From my personal experience with computers, I can say that there is no such thing as too much space on the hard disk drive, users rapidly finding new things to store there, from photos and music file, to games, movies and just about every other thing that can be downloaded, copied or transferred through a network or using other means. So, the hard disk drive is one of the most upgraded components in the entire computer, either by replacing an older disk with a new one, or by simply adding one more drive in order to increase the total storage capacity.
As there are a lot of hard disk drives manufacturer these days, it is important to know that hard drives come in different forms and sizes and their technical specifications vary wildly. Let's go from the inside out. First of all, hard disk drives (HDDs for short) come in two general sizes: the 3.5 inch one suited for desktops and the 2.5 inch one that is aimed at laptops and notebooks, so choose according to your computer platform. One more thing about the external appearance of an HDD (in the sense that this feature can be determined visually) is the interface used. There are two main interfaces in use today: ATA (sometimes called PATA) and SATA (with two subcategories SATA I and SATA II).
Unlike most other hardware components, HDDs are harder to classify performance wise, as they have many parameters that must be taken into account.
While there are a few benchmarking systems out there on the Web, it is possible for a hard disk drive to score low on a test and very high on another, so a simple benchmark may not solve your problems. The most important performance metrics of a drive are determined by the following features: read speed, write speed, internal read speed, internal write speed, burst speed, track-to-track seek time, random seek time, rotational latency and access time.
Read Speed is the measure of how fast a certain HDD is able to read the required data and transmit it to the hard disk drive's controller that resides on the motherboard. As the Read Speed can be measured as the time to read from the disk buffer or as the time to read from the data surface, it is important to make the distinction when comparing several HDDs. Write Speed is the exact opposite of the first parameter and it measures the time needed to write a piece of data and it too can be influenced by the buffer. The Internal Read Speed is measuring strictly the time it takes for a certain data to be written on the platter when the disk's buffer is disabled. Most of the time, hard disk drives manufacturers are making available this information in the best case as the "maximum sustained read speed", because the speed drops drastically when reading from the inner tracks.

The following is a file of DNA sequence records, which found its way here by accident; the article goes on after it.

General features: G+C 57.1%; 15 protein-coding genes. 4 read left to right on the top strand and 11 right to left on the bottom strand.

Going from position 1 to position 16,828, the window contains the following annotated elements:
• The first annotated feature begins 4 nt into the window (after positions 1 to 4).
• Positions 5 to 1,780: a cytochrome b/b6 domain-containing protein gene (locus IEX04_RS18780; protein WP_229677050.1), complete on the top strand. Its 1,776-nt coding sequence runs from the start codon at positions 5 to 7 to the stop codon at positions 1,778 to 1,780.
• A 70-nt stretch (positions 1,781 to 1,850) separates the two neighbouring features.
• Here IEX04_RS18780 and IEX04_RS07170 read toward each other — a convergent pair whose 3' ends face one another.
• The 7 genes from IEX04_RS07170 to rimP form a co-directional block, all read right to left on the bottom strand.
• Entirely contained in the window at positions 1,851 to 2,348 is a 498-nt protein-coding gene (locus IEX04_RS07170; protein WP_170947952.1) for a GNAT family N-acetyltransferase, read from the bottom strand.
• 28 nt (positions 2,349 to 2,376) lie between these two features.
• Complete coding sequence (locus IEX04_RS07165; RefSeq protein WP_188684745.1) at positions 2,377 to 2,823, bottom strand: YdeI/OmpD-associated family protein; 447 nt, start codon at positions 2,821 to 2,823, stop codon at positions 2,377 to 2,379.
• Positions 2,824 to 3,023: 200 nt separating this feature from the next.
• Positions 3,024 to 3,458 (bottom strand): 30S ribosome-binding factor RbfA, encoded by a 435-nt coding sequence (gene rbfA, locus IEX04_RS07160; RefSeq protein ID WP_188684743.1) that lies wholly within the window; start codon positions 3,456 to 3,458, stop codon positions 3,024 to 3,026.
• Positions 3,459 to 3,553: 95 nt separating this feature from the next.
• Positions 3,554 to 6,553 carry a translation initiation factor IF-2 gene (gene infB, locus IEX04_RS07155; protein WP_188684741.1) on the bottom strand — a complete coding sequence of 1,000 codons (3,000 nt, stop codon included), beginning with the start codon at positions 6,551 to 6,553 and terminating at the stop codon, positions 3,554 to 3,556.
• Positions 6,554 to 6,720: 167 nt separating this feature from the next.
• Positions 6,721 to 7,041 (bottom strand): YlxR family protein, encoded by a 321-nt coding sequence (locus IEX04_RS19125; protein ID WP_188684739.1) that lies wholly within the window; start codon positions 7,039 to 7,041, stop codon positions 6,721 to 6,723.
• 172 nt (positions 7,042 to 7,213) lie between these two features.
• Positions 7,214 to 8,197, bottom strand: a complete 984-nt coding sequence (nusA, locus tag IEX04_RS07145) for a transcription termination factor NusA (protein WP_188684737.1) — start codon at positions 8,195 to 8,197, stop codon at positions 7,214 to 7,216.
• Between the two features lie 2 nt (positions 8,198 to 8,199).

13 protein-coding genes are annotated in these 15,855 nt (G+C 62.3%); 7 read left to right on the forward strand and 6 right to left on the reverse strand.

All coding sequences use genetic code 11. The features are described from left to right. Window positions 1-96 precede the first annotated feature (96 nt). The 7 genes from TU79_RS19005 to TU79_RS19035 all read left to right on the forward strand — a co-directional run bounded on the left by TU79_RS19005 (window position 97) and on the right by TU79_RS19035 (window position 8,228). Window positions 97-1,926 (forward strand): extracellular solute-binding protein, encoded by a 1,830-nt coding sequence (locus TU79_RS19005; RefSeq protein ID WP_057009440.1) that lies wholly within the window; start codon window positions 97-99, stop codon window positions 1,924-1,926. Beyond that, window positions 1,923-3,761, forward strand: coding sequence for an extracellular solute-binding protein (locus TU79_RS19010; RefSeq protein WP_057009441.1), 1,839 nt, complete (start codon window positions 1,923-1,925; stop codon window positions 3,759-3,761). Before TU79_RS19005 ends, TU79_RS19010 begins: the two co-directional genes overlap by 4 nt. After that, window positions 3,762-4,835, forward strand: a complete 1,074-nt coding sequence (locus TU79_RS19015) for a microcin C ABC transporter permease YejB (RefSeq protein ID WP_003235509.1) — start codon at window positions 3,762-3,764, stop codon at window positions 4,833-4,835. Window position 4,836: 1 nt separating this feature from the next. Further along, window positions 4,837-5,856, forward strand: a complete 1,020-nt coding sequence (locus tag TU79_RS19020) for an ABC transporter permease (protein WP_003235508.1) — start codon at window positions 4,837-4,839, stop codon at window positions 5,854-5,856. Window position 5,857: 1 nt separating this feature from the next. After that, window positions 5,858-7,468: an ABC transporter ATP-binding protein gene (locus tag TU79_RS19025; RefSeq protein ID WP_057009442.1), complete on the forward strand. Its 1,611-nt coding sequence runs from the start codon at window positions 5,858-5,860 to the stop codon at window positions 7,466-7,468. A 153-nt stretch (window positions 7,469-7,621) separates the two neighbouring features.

Internal Write Speed is the opposite of the above metric and again it is usually provided in the form of the "maximum sustained write speed". Both of the internal speeds are good performance indicators when the drive is reading or writing files that are larger than its buffer. The Burst Speed measures how fast a certain piece of data can be transferred from the disk to its buffer memory and it is more a measurement of the interface used, than of the physical hard disk drive. One of the most important metrics that are performance related is the Random Seek Time that measures the average time needed to perform random operation on a certain disk. As lower seek times are always better, this is a specially useful and important parameter.
The Track-to-Track Seek Time is the time needed to move the read/write heads form one track to an adjacent one, being the fastest possible seek time by the way. One of the last metrics is the Rotational Latency which represents the average time needed by the platter to make a full revolution. This time is determined by the rotational speed of the drive and varies slightly across units with the same rotational speeds. The Access Time denotes the average time that is needed for the HDD to act upon receiving a command. This is maybe the most complex parameter as it is in fact the combination of all of the above metrics and it can be simply formalized like "Access Time = Command Overhead + Seek Time + Latency", according to the site TechArp